“From Day 1, I felt an effortless, instinctive closeness with him that I couldn’t explain, especially given that he was not my type.”
You know what’s coming, right?
“He was in a ‘complicated situation’ and needed time to ‘figure things out’ which meant that we couldn’t really be together.”
Of course, obviously, drumroll to –
“And out came insecurity, jealousy, obsessions, fear of abandonment, anxiety, insatiable emotional hunger, and as if these weren’t a handful, there was also shame.”
Shame! Good buddy, old friend, “always the plus one”, as Judy Balan puts it in Why Am I Like This?, to feeling romantically subsumed and at odds with the “overwhelming need to be balanced, rational, reasonable, and put-together with zero tolerance for excessive emotionality”.
An analytical toolkit
This narrative might as well be the base lore of living in the modern era, of subsisting on an unholy diet of unlimited options, rampant loneliness and be-your-best-self culture. “Why am I like this?”, you might implore – to the heavens or an empathic friend or just at the infuriating mirror of your phone screen, which can magic a Butter Chicken Pizza to your door at 2 am but still can’t filter away the reality of your cringiest moments.
You might find some solace at this point by turning to Balan’s new book. Part memoir, part astrology, Jungian psychology and global mythology, Why Am I Like This? is an orchestral overview of the moving parts that come together to create what OG wellness influencer Carl Jung calls “wholeness”. Wholeness, as Judy writes, “is not about becoming better or perfect, nor is it about aspiring to some collective standard of what is good, beautiful or successful. In the Jungian sense, wholeness is about becoming yourself or all that you potentially are, by facilitating a dialogue and a connection with your unconscious, and all the parts of you that are trapped in there.”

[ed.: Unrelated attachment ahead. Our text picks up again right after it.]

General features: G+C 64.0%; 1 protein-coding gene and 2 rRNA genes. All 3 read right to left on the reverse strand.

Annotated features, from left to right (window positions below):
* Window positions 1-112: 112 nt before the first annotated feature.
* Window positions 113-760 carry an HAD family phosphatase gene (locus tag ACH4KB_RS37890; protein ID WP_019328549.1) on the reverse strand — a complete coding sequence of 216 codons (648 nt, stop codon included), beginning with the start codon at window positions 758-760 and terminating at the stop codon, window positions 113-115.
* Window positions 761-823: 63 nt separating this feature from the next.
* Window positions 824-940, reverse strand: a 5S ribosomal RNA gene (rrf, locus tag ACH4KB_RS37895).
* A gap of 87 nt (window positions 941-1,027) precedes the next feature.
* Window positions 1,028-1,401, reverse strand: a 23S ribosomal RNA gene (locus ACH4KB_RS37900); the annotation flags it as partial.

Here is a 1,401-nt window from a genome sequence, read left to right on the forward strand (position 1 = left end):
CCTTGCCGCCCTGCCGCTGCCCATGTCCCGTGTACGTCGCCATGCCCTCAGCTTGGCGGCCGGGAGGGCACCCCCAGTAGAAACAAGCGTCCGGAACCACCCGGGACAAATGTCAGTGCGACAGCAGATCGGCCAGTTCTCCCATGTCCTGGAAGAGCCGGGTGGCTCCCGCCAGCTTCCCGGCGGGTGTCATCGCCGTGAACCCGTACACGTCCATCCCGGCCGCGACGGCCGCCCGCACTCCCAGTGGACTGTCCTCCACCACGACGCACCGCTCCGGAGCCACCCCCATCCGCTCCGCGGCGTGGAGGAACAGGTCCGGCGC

Sounds great. Except, as anyone who has ever tried to take a tentative peek into their own inner world will know, it is a realm of chaos not easily quieted, alas, by pop psychology, random religiousity, or the all-time market leader for handling unruly feelings: denial-and-repression (also drugs and alcohol).
This is what makes Balan’s approach to decoding inner dialogue so valuable; in combining the elemental and the archetypal, the mythical and the psychological, Why Am I Like This? attempts to give us an analytical toolkit as complex and sophisticated as our inner worlds themselves.
I was introduced to Judy Balan by a mutual friend – and by introduced I mean told that I must, must, MUST speak to her. I did, and embarked on a potent therapeutic journey that involved dream analysis filtered through an astro-Jungian lens. I say this as much as a disclaimer as a ringing, clanging, wake-the-neighbours endorsement: this stuff is life-changing.
I cannot begin to explain the power of a therapy session that begins with you whinging about getting mixed signals from some boy you met on Bumble and ends with you connecting a smorgasbord of dots that includes your dreams, your astrological proclivities and current planetary weather, your archetypal parentage, ancestral baggage, physical symptoms in your body, and the myth of Herakles (spoiler: he strangles snakes as a superhuman baby and fashions a cloak out of a giant lion by skinning it with its own claws). It’s Nolanesque out-there and internal, amorphous and clarifying, humbling and transformative and deeply, movingly empowering.
To fathom the unfathomable